The Red River Valley is somewhat mythic territory. The Red River runs north and in the spring, when the ice melts and the river starts flowing up to Canada, where the ice has not melted, it tends to back up and flood. The kids get out of school to help sandbag in Grand Forks and Fargo.

downtown walhallaThey’re far enough east not to feel the effects of the booming fracking industry, which has brought wealth and destruction and a lot of degradation to not just the land but also quality of life for the people of western North Dakota. On the radio, the story is that the state has a lot of money– and why isn’t it lowering taxes and also putting the money into education and infrastructure? Especially education.

In Fargo and in Grand Forks, I saw groups of young men, college and high school age, running through the streets. They were wearing shorts and sometimes shirts, sometimes not. Cross country season is upon us, and they were running right through downtown Fargo and along the edge of the UND campus in Grand Forks. There is nothing more optimistic and encouraging than a group of young men out for a run.

Once out of the two cities, I didn’t see many people at all. I saw a lot of trucks. I saw FedEx and UPS in really far off places. I saw combines in the wheat fields and a surprising number of crop dusters. One went right over my head, very “North by Northwest.”

sunflower field grasston ndThe wheat fields are gorgeous this time of year, and so are the sunflower fields. Otherwise it is all sugar beet and soybean fields, one after another. The crop dusters are spraying the beans so they will die and can be harvested (I know). About every ten miles, there is a grain elevator and a town of 200-400 people. About every thirty miles there is a town of 600 or more, with a gas station and grocery store and a beautiful old cinema. And at least two churches, Lutheran and Catholic.

walhalla martyrs 1857Along the road or at the edge of each town, there is a field set aside and rimmed with trees that serves as a cemetery. Sometimes they’re gated but most of the time not. The gravestones go back to the late 19th century.

In Walhalla (pop 996 on 1 square mile of hilly land), less than 10 miles from the Canadian border, there are a few cafes,  several churches and a history museum. There are two cemeteries. The first is hilly and full of trees, predominantly protestant and including the graves of the Walhalla Martyrs, missionaries killed by Indians in the 1850s. If you continue up to the top of the hill you find St. Boniface cemetery, dotted with statues of Mary and fully exposed to the sun.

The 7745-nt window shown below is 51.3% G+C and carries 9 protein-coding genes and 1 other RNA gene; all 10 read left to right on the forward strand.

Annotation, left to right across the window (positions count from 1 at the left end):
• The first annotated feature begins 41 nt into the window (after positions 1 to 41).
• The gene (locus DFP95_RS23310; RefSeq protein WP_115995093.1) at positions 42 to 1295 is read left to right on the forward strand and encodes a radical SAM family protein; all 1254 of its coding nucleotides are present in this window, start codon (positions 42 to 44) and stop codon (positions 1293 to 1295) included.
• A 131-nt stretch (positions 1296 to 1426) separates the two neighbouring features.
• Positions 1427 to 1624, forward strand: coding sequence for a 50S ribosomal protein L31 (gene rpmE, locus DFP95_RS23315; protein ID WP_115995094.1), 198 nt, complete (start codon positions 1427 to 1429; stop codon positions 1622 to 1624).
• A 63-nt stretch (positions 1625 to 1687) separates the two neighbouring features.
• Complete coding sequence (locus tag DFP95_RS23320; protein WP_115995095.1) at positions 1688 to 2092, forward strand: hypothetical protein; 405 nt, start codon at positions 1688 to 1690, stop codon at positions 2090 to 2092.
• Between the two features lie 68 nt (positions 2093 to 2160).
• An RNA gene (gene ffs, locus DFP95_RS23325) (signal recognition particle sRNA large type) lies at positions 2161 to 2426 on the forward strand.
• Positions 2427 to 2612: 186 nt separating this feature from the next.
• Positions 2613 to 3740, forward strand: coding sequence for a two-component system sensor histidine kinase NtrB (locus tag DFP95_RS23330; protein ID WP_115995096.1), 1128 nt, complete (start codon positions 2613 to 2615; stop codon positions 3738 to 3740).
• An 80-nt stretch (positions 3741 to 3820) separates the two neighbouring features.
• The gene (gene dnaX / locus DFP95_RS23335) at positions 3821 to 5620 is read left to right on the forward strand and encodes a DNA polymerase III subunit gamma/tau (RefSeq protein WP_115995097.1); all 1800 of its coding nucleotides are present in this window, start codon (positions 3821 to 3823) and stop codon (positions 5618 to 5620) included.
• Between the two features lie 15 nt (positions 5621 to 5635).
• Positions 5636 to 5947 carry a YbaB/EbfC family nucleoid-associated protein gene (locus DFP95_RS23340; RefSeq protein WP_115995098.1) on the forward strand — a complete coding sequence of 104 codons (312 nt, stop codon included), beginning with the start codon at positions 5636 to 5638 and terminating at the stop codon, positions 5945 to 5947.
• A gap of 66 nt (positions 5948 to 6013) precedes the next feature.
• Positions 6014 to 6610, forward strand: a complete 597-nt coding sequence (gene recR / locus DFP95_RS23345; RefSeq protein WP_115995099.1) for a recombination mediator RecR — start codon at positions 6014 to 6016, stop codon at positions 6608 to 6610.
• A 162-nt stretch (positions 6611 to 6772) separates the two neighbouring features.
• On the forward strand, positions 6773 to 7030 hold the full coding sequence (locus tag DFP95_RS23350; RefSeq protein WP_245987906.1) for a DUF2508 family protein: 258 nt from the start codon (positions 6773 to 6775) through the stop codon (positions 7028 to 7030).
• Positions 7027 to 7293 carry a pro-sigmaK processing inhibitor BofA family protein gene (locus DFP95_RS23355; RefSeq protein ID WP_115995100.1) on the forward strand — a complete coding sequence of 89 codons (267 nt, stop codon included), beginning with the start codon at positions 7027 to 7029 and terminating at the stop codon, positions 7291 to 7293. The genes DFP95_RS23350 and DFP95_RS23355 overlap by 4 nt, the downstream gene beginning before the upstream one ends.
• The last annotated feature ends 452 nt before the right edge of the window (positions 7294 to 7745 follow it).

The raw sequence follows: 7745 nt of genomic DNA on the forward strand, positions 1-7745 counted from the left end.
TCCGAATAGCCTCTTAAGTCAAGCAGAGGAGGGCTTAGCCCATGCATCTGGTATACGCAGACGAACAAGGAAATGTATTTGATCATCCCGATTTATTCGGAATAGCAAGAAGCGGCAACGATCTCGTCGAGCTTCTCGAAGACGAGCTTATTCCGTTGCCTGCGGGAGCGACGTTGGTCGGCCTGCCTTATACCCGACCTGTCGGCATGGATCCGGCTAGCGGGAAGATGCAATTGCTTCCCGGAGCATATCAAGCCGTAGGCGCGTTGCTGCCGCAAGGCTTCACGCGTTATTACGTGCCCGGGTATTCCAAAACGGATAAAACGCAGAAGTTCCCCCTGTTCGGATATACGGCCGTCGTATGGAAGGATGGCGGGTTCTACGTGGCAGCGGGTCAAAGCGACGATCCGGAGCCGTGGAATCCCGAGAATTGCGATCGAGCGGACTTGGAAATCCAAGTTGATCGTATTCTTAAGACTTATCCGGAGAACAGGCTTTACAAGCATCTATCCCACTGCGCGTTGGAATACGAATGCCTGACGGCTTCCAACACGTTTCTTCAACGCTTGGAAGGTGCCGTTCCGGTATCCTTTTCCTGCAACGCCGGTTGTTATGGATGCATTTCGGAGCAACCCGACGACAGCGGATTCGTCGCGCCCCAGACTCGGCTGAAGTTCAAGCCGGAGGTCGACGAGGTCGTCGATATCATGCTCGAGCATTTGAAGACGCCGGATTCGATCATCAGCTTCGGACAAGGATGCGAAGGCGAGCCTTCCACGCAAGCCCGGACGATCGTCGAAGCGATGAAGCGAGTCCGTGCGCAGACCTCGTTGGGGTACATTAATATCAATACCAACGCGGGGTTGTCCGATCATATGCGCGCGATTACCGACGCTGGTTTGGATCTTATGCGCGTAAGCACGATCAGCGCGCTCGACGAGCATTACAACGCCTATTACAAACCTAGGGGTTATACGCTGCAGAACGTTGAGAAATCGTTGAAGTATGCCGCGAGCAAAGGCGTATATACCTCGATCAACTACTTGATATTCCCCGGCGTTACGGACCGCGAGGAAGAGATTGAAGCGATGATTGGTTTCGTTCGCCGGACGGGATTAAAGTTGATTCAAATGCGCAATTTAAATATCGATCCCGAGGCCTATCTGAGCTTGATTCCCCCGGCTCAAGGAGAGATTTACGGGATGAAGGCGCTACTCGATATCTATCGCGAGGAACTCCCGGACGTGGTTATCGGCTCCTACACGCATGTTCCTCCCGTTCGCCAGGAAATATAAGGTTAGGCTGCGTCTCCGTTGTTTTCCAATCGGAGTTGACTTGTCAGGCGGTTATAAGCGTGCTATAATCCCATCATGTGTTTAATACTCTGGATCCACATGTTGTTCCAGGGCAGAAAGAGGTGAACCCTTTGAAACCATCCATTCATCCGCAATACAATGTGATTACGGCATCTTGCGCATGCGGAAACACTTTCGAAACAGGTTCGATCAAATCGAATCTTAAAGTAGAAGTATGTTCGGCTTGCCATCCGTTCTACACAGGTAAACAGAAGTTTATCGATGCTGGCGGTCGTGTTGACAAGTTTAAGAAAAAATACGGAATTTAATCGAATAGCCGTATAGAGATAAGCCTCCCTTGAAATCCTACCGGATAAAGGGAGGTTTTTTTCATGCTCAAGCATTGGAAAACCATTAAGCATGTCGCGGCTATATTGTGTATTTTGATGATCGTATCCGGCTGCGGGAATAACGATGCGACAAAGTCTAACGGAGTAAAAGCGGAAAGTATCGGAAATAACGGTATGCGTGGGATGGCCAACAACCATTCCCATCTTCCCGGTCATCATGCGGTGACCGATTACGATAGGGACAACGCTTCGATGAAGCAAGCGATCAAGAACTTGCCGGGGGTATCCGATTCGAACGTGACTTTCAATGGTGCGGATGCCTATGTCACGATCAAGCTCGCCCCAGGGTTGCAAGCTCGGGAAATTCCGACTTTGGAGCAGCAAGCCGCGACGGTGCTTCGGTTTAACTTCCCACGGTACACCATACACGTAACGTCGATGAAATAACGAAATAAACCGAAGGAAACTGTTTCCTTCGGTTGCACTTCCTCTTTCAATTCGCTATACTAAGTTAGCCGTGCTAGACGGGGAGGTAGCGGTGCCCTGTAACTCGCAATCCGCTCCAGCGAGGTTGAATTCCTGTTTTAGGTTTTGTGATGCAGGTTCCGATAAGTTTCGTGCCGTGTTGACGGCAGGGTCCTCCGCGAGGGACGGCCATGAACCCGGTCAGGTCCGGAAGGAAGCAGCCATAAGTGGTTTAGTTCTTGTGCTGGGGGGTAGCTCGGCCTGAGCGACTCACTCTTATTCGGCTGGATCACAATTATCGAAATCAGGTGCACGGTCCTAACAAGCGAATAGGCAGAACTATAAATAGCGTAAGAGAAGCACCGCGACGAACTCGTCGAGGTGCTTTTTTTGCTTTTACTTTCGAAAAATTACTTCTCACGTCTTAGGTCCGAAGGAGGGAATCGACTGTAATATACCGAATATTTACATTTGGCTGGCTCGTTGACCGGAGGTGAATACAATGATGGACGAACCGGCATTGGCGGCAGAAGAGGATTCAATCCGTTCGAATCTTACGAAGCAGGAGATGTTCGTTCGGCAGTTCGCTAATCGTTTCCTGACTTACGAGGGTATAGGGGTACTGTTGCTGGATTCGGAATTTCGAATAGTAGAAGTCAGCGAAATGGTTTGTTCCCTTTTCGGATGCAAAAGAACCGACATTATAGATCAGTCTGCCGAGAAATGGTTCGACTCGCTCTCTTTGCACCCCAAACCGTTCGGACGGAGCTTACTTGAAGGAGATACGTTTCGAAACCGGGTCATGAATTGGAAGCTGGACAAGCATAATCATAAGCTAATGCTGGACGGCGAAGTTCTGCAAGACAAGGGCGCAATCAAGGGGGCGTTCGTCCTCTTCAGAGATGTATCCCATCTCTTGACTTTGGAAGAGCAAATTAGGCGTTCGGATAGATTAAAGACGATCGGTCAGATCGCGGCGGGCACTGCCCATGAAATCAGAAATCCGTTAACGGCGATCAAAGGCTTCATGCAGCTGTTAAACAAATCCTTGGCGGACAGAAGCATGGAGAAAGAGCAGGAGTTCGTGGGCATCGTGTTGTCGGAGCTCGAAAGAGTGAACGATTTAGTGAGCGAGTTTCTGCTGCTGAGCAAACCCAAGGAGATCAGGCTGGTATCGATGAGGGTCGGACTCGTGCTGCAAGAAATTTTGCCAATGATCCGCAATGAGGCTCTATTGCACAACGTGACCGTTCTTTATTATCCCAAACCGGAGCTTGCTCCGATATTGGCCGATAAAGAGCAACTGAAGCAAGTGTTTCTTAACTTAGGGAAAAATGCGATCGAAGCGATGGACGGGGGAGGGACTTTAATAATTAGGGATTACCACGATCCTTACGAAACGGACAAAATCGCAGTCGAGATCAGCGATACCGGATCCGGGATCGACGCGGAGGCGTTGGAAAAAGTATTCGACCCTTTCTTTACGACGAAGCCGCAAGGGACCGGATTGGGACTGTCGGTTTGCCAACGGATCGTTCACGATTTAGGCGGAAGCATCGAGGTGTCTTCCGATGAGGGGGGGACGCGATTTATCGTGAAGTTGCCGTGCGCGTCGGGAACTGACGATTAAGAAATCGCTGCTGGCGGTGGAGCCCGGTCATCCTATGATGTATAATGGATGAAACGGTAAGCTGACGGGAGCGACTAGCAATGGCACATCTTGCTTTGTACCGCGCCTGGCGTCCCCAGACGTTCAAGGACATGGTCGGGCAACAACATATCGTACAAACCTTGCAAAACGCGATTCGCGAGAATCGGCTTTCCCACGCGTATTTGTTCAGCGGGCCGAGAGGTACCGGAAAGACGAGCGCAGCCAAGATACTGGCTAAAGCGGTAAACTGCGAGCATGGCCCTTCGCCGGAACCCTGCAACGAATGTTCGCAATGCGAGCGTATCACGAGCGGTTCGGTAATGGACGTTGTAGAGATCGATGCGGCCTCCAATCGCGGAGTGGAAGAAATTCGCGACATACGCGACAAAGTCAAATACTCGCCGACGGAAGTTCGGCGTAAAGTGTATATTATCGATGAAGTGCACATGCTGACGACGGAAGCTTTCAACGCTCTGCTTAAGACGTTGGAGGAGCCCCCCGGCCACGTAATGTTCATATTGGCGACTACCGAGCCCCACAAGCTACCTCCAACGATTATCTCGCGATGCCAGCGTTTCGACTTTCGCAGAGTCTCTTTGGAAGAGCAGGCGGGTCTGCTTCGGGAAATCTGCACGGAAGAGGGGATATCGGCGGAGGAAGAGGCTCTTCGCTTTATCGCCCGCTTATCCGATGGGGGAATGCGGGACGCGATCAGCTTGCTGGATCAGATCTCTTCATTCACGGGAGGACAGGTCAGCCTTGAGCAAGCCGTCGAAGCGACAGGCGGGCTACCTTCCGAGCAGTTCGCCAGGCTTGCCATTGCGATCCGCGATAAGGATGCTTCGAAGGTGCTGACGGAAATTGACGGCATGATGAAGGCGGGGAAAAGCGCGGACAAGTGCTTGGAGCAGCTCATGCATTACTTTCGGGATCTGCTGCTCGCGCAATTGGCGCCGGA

sugar beet field

sugar beet field

While I was in the Lutheran cemetery on the edge of Fisher, ND, population 432 on 780 acres, three men in their twenties drove up with a box and a shovel. Three brothers, no doubt. They walked over in single file to one of the graves. One of them dug a hole, put the box in it, and covered it up. They stood around a bit, to formalize the moment.

When I interviewed my friend’s brother, who does the burials, I asked him about stories. He said they’re all “sad stories about young people.” Car accidents, drugs, suicides, accidental shootings. Last week a toddler on the reservation run over by her father’s car.

combine wheat near fisher

I suppose people will think it is morbid of me, driving around looking at cemeteries, taking photos. I am interested in communities, religion, life and death. I’m interested in ways of life coming to an end. I’m interested in America. In this particular part of the country, there are large farms, thanks to the invention of anhydrous ammonia, fertilizer, made even more profitable by hybrids and pesticides. Along the road you see the big operations: Johnson’s Farm, Narloch’s Farm. Family names, but big business. The American Crystal Sugar plant in Crookston, a truly desperate place, has signs all over looking for workers for the sugar beet harvest. The sugar plant workers were out on strike for 20 months between 2011-2013, finally signing a contract that resembled the initial ones, with fewer benefits. I can’t help but think I was there at the absolute best time of year.

cavalier cinemaI will make another trip sometime, to see the place in a different weather. I have to say, it was a great two days, even though I saw almost nothing and talked to almost no one way out in the middle of nowhere, USA.



granary train ardoch nd

sunflower with bee

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The Season